While Anniversary pays tribute to the original, it is by no means constrained by it.  I am reminded of what George Lucas did with the Star Wars re-releases in which he added what he wished he could have previously.  Of course, in this case it is a different developer, but one who obviously employed fans of the series.  Many of the levels are very familiar, some are new.  The mix is good and the improvements to gameplay are terrific.  The story is ok, but does not get in the way of the action by forcing you to pay too much attention.  After all, this is about admiring Lara…I mean the scenery.

 Along with the progression of the story arc, there is a smattering of what I would describe as mini-games mixed in.  In some ways, levels can be mini-games unto themselves.  Trying to get the right combination of parts and pieces or solving fairly basic puzzles.  The puzzles keep true to the archeological roots of the game and add some fun to the whole experience without being frustrating.  I could be more specific, but it would take some of the fun out of the experience.

Speaking of frustrating, my major complaint with the title, and it cannot be overlooked, is the poor camera.  Although it is not a constant issue, when it does crop up, the timing could not be worse.  Just when you need to uses finesse to leap or dodge, the camera slams you right back to reality and you remember you are playing a game.  Trying to take on an enemy?  No problem.  Take on a pack, however, and you may find yourself in an uncontrolled and annoying situation in which the camera is just clueless as where it wants to be.  Given the beauty of so many other Wii titles, I feel this could have been handled better.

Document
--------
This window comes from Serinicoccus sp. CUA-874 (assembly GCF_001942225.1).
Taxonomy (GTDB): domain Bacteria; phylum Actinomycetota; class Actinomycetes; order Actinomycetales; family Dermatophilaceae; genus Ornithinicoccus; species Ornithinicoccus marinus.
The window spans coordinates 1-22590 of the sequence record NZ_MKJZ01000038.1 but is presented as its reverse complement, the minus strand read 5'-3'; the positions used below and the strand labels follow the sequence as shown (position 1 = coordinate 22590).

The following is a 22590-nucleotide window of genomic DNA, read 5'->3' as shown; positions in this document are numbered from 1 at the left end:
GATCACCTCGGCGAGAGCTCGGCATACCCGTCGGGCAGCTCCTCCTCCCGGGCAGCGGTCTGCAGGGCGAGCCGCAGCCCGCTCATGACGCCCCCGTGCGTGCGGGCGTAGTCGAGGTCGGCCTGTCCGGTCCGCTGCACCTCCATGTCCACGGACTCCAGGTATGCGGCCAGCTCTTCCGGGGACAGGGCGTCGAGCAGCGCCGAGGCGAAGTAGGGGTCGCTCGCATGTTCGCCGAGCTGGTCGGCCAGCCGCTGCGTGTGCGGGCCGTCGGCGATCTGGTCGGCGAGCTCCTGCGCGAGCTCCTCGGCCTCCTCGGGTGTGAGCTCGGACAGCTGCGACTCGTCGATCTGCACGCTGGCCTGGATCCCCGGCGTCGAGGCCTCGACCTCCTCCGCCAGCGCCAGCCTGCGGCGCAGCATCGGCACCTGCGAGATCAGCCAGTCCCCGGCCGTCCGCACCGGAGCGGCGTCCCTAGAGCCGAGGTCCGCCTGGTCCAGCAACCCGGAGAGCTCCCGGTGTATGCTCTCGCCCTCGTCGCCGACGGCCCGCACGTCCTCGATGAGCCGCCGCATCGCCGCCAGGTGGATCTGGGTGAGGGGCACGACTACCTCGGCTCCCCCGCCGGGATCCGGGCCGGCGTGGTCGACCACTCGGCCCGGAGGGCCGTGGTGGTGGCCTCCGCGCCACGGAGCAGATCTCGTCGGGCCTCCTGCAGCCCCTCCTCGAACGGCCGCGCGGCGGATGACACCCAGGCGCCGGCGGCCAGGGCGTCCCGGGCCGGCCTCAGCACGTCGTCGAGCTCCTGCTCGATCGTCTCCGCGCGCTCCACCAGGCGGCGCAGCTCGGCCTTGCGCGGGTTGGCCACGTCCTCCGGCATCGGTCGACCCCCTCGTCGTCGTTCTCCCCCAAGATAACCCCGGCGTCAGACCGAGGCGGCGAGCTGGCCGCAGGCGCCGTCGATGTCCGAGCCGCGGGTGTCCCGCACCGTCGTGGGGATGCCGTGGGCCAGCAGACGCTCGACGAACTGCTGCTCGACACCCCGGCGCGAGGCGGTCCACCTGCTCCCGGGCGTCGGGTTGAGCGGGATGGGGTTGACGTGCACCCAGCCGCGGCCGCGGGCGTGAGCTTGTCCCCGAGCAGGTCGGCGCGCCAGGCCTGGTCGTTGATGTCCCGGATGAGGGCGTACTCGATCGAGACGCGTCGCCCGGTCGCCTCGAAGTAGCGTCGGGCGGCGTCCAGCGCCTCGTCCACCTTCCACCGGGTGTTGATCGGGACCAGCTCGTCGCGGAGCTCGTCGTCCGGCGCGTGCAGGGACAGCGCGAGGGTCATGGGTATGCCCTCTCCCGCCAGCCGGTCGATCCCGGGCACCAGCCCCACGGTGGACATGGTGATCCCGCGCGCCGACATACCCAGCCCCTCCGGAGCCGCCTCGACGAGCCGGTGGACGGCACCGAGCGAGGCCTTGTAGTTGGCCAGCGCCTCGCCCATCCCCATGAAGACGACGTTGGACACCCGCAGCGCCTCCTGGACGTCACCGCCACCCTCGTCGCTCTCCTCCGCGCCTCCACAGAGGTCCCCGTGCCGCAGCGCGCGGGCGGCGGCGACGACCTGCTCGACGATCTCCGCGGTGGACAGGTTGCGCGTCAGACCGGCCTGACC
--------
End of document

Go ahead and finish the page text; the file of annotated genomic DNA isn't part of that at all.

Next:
The level design is well conceived and, with the exception of Lara’s Mansion, I did not find myself lost too often.  When compared to the original, the game is just plain beautiful.  In terms of graphical power, this game is closer in appearance to the PS2 version with some slight improvements, than it is to the smoother and crisper PS3 and 360 versions. 
Unfortunately the frame rate becomes quite and issue at times, chugging at a noticeably choppy rate.  For a game that is so polished in other areas, it is a shame that these graphical issues were not resolved before release.  Still, the gameplay mechanics are such that this would probably be the best all around experience (unless graphics are much more important to you than gameplay).  The sound in sufficient but noting special.
 Lara Croft: Tomb Raider Anniversary is not a revolutionary title in its own right.  However, for any fan of the series, it is a grand romp into videogame history with one of its most memorable characters.  Just like a long-term relationship, this game has its issues, but if you can get past them, the game is an enjoyable experience.  So pony up some cash and show Lara some love.

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Paul Younger
Founder and Editor of PC Invasion. Founder of the world's first gaming cafe and Veteran PC gamer of over 22 years.